How to Spot Anxiety Disorders in Kids, Tweens and Teens

Written in Partnership with In the City Camps

Kids, tweens, teens and even adults all experience fears and worries. But when they become frequent and interfere with the person’s ability to fully live their life, it has crossed the line into an anxiety disorder. Let’s discuss the different types of anxiety disorders and how to spot them. 

Types of Anxiety Disorders 

These are sometimes called “internalizing disorders,” according to the Centers for Disease Control and Prevention (CDC). The most common types of anxiety disorders in young people include: 

  •         General anxiety: worries over bad things happening now or in the future
  •         Panic disorder: when anxiety suddenly causes physical symptoms such as difficulty breathing, a racing heart, shaking and sweating
  •         Phobias: debilitating fear around specific things, such as driving, animals, insects and doctors
  •         Separation anxiety: excessive fear when a child is away from their parents or other primary caregivers
  •         Social anxiety: wanting to avoid school or other social situations where there are a lot of unknown people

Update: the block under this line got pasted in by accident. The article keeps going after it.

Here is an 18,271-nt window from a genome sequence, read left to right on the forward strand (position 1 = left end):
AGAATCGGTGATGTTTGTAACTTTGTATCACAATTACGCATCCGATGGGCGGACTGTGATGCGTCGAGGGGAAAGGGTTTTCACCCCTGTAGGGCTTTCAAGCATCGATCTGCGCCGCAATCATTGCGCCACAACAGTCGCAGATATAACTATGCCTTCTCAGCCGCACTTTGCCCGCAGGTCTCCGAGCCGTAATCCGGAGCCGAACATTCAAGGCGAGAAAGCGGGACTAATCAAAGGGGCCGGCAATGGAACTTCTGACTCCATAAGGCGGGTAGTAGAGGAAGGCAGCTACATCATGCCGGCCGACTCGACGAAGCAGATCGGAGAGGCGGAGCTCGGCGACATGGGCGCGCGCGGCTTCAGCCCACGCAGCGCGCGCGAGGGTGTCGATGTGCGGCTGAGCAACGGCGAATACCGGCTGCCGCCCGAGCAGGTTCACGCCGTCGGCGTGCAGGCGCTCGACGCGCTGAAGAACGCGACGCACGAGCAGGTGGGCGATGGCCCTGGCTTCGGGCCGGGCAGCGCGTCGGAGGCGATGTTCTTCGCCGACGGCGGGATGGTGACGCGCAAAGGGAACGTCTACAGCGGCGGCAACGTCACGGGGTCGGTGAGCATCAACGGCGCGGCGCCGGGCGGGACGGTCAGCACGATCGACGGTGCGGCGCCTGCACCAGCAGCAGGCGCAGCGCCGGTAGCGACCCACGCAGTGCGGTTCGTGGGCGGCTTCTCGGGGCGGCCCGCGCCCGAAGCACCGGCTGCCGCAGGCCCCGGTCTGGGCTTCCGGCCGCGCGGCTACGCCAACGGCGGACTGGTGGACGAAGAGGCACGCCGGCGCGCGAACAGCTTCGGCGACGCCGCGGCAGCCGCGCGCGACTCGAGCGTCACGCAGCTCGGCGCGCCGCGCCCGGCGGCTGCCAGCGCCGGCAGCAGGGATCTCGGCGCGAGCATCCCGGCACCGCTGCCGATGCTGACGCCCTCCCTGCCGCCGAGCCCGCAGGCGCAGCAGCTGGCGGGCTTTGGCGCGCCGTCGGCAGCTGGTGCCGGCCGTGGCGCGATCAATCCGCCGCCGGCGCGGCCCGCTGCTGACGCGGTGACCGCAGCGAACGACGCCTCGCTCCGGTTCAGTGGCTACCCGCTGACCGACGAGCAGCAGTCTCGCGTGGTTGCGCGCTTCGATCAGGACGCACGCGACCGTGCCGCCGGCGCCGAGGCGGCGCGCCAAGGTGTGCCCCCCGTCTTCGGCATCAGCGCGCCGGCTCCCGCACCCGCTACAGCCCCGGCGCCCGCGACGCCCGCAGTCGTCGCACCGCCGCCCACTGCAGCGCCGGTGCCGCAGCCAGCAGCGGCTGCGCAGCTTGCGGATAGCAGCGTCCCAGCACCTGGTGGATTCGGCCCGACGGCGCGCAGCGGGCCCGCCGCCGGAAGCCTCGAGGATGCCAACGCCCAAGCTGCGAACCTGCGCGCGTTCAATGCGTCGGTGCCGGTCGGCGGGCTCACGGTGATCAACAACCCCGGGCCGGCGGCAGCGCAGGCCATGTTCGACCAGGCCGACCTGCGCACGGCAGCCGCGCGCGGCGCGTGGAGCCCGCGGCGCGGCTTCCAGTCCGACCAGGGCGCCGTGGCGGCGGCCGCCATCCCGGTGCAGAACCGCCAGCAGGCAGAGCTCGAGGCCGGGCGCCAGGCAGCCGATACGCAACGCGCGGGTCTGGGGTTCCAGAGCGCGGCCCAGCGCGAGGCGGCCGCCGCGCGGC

Some young people don’t talk about their symptoms, so anxiety disorders can be harder to spot. As always, talk to your doctor or another professional such as a teacher if you have any concerns. 

Symptoms may include: 

  •         Acting irritable or angry
  •         Withdrawing from family members and friends
  •         Avoiding activities once enjoyed
  •         Excessive fatigue
  •         Stomachaches
  •         Headaches
  •         Changes in eating or sleeping habits

Treatment Options 

Because the symptoms of anxiety disorders can mimic other conditions such as depression or attention-deficit hyperactivity disorder (ADHD), it is important to have a thorough evaluation. A pediatrician, psychologist or psychiatrist can do this. 

While medication is a good option, it is not the only option. Therapy is important in all cases and can help your kid, tween or teen better handle their emotions. Cognitive behavioral therapy (CBT) is especially useful for anxiety disorders.

The Blue Dove Foundation recently partnered with In the City Camps, to talk about important issues related to raising mentally healthy children and fostering mental wellness within our children. We hope you find them as helpful and impactful as we do.

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